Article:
Aims: There has been an increase in prescribing and costs of oral hypoglycaemic agents in England and other countries. This study aims to investigate the trends in prescriptions, costs, and adverse events of metformin and metformin-based single pill drug combinations from 2015 to 2020 and explore why changes in use or cost are occurring.
Methods: Prescriptions and costs data from Prescription Cost Analysis database and Interactive Drug Analysis Profiles presenting all suspected ADRs reported for each drug were examined. Pharmacy level prices were also obtained. Linear regression analysis was used to investigate the trends in prescribing and costs.
Results: Prescribing and costs of metformin-based single pill drug combinations (as a percent mean change per year) saw an increase of 8.78% (95% Cl: 7.45%, 10.11%, p = 0.001) and 5.17% (95% Cl: 2.13%, 8.22%, p = 0.009) on average each year, respectively. Metformin was the most prescribed monotherapy drug between 2015 and 2020. The cost of prescribing metformin (as a proportion of total oral hypoglycaemic agents) has been reduced from 30% in 2015 to 17% in 2020. Metformin-dipeptidyl peptidase-4 inhibitor (e.g., metformin–sitagliptin) combination was the most popular metformin-based single pill drug combination. The number of adverse drug reactions per million items dispensed shows that metformin has the lowest adverse drug reactions per million items compared to other oral hypoglycaemic drugs.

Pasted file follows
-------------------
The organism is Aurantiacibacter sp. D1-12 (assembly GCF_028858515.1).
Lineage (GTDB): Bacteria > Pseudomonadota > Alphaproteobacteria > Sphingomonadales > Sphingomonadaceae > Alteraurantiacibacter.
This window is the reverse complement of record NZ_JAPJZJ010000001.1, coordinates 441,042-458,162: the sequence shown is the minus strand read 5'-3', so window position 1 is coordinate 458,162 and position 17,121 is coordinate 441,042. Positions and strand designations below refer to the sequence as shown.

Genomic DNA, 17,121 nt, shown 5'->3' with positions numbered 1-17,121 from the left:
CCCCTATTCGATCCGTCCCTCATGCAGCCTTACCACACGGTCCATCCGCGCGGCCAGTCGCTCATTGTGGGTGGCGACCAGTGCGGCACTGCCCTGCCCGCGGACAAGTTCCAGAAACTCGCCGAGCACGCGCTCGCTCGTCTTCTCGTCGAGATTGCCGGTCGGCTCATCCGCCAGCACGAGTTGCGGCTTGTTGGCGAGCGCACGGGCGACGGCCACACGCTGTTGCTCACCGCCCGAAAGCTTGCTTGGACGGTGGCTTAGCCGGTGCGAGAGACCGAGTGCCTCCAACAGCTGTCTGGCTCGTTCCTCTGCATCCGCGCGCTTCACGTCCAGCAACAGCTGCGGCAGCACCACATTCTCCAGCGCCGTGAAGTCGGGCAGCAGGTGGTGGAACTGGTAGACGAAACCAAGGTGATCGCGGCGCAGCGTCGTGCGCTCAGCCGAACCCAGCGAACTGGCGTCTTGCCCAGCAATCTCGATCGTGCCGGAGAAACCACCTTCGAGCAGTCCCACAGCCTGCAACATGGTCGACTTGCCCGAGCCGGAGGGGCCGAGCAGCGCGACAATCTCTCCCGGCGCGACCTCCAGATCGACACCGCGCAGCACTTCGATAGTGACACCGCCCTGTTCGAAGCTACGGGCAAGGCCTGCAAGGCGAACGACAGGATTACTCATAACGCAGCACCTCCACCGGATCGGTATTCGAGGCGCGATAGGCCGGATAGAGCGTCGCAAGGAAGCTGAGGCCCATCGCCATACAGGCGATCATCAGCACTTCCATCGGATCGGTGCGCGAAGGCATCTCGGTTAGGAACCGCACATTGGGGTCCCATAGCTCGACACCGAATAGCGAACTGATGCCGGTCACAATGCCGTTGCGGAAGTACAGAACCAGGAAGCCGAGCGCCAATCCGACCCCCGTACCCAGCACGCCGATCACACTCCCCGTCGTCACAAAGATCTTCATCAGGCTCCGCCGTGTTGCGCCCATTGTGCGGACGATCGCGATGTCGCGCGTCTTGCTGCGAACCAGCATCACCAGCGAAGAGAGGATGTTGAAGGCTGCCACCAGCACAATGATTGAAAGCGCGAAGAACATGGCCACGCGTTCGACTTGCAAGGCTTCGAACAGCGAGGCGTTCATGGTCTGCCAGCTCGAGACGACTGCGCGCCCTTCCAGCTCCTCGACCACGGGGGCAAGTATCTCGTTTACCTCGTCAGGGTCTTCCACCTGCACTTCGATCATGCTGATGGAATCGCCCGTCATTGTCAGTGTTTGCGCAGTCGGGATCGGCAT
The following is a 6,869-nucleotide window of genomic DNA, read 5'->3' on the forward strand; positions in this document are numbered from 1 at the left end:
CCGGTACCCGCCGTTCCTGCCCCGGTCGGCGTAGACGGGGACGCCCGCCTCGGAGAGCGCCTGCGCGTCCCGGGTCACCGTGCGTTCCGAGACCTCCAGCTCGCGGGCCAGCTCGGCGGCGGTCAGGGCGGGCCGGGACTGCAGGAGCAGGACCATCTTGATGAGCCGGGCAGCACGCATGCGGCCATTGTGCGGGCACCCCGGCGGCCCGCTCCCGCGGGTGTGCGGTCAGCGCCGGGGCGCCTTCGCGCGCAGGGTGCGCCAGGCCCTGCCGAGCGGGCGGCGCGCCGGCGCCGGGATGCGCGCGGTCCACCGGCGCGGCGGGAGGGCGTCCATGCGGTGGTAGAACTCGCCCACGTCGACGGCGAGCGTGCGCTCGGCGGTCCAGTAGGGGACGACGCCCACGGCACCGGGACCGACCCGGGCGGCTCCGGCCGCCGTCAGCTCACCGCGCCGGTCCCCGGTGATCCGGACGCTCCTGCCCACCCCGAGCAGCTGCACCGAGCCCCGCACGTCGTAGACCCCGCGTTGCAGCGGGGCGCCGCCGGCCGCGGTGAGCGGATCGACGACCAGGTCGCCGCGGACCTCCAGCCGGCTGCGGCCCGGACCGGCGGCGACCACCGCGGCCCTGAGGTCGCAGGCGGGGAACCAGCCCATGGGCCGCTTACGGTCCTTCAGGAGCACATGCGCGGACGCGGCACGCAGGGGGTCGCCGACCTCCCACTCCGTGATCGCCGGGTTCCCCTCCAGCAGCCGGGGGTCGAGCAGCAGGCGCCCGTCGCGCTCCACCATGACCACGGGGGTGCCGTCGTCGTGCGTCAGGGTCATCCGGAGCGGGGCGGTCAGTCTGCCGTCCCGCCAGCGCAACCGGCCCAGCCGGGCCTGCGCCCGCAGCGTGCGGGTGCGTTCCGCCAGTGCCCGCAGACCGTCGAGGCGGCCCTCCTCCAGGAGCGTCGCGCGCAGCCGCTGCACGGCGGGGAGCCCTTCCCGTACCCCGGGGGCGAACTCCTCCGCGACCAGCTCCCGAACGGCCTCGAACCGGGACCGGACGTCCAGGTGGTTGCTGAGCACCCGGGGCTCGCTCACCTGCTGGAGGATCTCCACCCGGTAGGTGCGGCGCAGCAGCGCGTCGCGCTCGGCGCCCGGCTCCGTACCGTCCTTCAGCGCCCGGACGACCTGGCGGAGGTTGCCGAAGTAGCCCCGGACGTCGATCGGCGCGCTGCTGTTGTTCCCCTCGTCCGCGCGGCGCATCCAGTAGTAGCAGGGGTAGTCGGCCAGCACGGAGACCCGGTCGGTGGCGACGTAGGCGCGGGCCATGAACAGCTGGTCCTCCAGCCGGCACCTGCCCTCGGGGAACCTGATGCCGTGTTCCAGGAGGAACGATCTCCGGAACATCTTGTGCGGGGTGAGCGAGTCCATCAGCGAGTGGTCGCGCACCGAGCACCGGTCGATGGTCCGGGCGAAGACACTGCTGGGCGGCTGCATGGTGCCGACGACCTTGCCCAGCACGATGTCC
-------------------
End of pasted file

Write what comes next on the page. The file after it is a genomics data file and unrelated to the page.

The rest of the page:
Conclusions: Overall, an increase in prescription items can be seen for metformin-based single pill drug combinations along with an increase in their costs in primary care in England between 2015 and 2020. There was a declining trend for the number of ADRs reported per million prescription items dispensed for metformin-containing single pill combinations, even though their prescription rate increased.